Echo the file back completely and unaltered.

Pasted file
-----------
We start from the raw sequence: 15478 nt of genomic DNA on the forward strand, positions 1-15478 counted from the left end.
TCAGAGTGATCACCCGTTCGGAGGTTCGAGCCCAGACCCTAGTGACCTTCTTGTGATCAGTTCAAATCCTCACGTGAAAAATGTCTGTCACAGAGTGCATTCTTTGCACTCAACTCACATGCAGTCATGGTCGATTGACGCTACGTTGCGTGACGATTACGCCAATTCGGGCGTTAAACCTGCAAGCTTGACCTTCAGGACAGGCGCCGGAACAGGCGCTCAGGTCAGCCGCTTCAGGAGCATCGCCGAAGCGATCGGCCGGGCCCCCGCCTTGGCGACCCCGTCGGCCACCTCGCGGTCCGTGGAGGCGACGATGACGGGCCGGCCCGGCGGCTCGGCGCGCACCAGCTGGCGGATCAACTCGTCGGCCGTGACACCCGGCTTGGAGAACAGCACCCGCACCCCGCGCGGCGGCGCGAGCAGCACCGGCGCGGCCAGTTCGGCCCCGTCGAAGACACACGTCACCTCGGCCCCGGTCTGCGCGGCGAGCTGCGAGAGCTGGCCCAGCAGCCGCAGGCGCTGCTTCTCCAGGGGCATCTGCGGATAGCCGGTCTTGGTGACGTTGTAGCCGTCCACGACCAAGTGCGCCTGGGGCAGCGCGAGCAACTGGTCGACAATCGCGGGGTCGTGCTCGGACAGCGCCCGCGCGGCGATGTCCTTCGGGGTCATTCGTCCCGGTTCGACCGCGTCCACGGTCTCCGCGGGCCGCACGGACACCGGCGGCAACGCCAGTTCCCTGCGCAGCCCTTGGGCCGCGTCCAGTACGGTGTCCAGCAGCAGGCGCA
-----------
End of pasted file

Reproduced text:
We start from the raw sequence: 15478 nt of genomic DNA on the forward strand, positions 1-15478 counted from the left end.
TCAGAGTGATCACCCGTTCGGAGGTTCGAGCCCAGACCCTAGTGACCTTCTTGTGATCAGTTCAAATCCTCACGTGAAAAATGTCTGTCACAGAGTGCATTCTTTGCACTCAACTCACATGCAGTCATGGTCGATTGACGCTACGTTGCGTGACGATTACGCCAATTCGGGCGTTAAACCTGCAAGCTTGACCTTCAGGACAGGCGCCGGAACAGGCGCTCAGGTCAGCCGCTTCAGGAGCATCGCCGAAGCGATCGGCCGGGCCCCCGCCTTGGCGACCCCGTCGGCCACCTCGCGGTCCGTGGAGGCGACGATGACGGGCCGGCCCGGCGGCTCGGCGCGCACCAGCTGGCGGATCAACTCGTCGGCCGTGACACCCGGCTTGGAGAACAGCACCCGCACCCCGCGCGGCGGCGCGAGCAGCACCGGCGCGGCCAGTTCGGCCCCGTCGAAGACACACGTCACCTCGGCCCCGGTCTGCGCGGCGAGCTGCGAGAGCTGGCCCAGCAGCCGCAGGCGCTGCTTCTCCAGGGGCATCTGCGGATAGCCGGTCTTGGTGACGTTGTAGCCGTCCACGACCAAGTGCGCCTGGGGCAGCGCGAGCAACTGGTCGACAATCGCGGGGTCGTGCTCGGACAGCGCCCGCGCGGCGATGTCCTTCGGGGTCATTCGTCCCGGTTCGACCGCGTCCACGGTCTCCGCGGGCCGCACGGACACCGGCGGCAACGCCAGTTCCCTGCGCAGCCCTTGGGCCGCGTCCAGTACGGTGTCCAGCAGCAGGCGCA